- The account is more than 2% of their total sales.
- The annual spend with this supplier is increasing faster than any changes in your demand.
- Performance improvements are negotiable subject to the client offering incentives such as contract extensions.
- Claims and/or billable activities are greater than similar suppliers.
- The key account manager is tasked with margin growth or profitability, rather than market share.
- The supplier tries to build relationships with technical personnel to influence sourcing decisions, or there are other initiatives which have the effect of ‘locking the account in’.
- The supplier’s annual report talks openly to the need to increase profitability.
- Meetings with the supplier invariably focus on their costs and the need to ensure their prices are aligned with their changing cost base.
The supplier is treating the account as a nuisance account if five or more of the following behaviours apply to their management of the account:
- The account is < 1% of the supplier’s divisional or company turnover.
- There is a standard price list and any discounts offered are in line with industry norms.
- The customer is charged for low value orders, or directed to distributors.
- The terms and conditions proposed for business are the ‘standard’ terms and are non- negotiable.
- There is reactive account management, perhaps through a call centre or standard sales team.
- Attempts to align business processes are met with a lack of enthusiasm and a preference for ‘standard’ service levels.
- Invitations to bid for additional work are greeted with indifference.
- There is no enthusiasm to participate in performance improvement programs.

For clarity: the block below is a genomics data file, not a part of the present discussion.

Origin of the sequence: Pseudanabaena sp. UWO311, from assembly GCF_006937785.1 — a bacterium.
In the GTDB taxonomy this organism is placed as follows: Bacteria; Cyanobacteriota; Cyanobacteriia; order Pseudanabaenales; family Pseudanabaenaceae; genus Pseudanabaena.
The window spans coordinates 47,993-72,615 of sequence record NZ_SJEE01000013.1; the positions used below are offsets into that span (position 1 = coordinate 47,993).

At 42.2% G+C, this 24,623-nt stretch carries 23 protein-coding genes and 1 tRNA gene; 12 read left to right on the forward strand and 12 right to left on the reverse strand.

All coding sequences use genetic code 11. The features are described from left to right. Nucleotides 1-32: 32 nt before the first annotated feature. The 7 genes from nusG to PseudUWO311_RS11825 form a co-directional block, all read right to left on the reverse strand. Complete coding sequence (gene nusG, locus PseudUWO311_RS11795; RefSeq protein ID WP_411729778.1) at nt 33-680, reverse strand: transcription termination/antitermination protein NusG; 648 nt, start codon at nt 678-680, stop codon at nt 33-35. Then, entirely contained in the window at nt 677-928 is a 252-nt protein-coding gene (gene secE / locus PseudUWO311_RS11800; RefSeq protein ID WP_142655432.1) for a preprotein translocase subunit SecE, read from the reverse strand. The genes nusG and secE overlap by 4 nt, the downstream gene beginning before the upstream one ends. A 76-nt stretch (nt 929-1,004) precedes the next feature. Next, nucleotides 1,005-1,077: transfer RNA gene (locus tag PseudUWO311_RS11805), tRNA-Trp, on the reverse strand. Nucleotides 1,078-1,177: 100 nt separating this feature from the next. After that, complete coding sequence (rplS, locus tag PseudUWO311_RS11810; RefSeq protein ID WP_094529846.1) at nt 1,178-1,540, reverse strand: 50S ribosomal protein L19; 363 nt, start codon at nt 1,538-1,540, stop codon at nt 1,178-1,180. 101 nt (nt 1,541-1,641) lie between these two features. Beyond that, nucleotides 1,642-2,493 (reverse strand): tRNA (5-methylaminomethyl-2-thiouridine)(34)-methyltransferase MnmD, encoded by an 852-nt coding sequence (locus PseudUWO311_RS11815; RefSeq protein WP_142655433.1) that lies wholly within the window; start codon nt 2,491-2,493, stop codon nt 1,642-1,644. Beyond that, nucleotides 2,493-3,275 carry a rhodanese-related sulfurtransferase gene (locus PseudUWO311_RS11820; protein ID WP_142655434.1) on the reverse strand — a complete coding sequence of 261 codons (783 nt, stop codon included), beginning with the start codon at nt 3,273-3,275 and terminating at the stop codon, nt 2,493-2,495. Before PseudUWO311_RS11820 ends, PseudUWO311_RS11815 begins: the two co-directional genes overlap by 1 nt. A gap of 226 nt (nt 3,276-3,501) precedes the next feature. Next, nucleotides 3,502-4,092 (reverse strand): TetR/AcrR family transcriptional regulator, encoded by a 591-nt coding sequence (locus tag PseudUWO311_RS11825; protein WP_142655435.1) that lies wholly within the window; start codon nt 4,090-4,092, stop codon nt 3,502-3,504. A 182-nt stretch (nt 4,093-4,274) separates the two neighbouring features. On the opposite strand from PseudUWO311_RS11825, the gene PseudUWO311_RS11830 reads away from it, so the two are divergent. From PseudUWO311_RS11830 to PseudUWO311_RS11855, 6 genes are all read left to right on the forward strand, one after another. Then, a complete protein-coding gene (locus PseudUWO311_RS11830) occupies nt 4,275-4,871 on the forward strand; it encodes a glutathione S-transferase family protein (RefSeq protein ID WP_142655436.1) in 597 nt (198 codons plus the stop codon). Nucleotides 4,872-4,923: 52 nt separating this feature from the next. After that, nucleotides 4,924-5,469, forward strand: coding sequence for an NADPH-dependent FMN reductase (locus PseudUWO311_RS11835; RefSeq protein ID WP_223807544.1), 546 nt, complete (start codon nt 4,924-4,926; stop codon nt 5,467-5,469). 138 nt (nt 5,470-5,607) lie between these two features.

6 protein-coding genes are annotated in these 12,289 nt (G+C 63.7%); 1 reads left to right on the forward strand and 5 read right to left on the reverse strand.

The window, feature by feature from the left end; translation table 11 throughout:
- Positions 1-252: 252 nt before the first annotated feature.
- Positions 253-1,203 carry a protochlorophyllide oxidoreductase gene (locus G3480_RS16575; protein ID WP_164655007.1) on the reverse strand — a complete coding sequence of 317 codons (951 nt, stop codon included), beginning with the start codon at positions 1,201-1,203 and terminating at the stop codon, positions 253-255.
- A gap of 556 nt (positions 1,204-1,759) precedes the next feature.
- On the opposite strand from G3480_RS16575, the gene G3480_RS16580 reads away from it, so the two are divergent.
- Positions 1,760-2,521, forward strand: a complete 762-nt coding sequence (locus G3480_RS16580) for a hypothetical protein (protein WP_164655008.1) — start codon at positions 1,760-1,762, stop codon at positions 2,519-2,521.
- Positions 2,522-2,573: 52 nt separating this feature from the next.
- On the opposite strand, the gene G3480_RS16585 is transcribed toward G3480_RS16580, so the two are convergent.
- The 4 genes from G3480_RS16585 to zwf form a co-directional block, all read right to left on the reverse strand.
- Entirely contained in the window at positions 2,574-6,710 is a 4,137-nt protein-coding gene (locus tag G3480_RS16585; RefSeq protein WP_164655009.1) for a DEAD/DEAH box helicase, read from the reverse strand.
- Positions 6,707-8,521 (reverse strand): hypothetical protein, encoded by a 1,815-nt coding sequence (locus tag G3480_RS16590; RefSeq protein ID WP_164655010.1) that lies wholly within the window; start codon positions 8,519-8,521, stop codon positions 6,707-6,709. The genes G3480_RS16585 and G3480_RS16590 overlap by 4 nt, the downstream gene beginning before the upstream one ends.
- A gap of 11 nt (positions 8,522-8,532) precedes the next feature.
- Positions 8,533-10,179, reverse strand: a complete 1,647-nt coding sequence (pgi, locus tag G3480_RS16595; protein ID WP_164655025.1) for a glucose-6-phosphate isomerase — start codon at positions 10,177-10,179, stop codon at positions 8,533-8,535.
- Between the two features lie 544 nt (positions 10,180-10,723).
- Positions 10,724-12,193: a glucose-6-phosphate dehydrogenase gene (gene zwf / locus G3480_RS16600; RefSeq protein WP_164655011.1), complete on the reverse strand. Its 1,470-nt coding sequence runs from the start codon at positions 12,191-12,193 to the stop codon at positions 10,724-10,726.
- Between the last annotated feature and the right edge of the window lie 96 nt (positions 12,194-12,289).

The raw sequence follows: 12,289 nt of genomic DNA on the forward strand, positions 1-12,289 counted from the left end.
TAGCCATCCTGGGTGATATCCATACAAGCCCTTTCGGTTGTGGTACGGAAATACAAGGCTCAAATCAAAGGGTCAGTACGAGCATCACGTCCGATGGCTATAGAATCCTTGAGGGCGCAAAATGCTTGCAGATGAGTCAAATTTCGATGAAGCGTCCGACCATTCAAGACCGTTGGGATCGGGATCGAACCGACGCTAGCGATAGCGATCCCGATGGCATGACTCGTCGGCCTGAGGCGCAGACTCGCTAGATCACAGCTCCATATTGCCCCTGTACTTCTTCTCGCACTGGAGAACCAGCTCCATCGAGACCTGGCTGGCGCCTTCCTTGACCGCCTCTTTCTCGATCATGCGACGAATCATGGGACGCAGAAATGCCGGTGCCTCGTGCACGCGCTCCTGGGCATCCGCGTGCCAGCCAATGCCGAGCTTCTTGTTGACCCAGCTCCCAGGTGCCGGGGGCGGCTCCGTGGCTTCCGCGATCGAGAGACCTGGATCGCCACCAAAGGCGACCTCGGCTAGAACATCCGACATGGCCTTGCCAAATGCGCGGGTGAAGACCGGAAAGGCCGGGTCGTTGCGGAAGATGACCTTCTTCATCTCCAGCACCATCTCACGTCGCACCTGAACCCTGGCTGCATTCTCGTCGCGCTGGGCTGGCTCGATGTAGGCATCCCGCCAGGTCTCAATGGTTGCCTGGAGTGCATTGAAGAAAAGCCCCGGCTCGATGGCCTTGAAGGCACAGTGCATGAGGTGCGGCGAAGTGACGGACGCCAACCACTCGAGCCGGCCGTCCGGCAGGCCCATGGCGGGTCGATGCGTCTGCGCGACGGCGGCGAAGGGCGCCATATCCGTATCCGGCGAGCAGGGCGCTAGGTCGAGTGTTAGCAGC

The supplier is treating the customer as a development account if five or more of the following behaviours apply to their management of the account:
- The account is 1% of the supplier’s divisional or company turnover.
- There is a pattern of proactive communication demonstrating clear interest in building relationships.
- There is proactive account management, perhaps through a dedicated account manager or sales team.
- Pilots or trials are conducted on a concessionary basis with some activities undertaken free of charge or at a reduced cost to win more business.
- While there may be a standard price list, there are discounts available, though these are linked to sales growth.
- The supplier shows some willingness to negotiate on terms.
- The supplier is eager to talk in terms of package deals or additional work.
- There is enthusiasm to participate in ‘proof of concept’ or other collaborative initiatives.
I recognise that some suppliers may display a variety of attributes towards their customers, but the purpose of this tool is to be helpful in trying to map the ‘as is’ and ‘to be’ states in relationship management.
Further exploration of how the customer might change a supplier’s orientation towards them will be undertaken in a future article!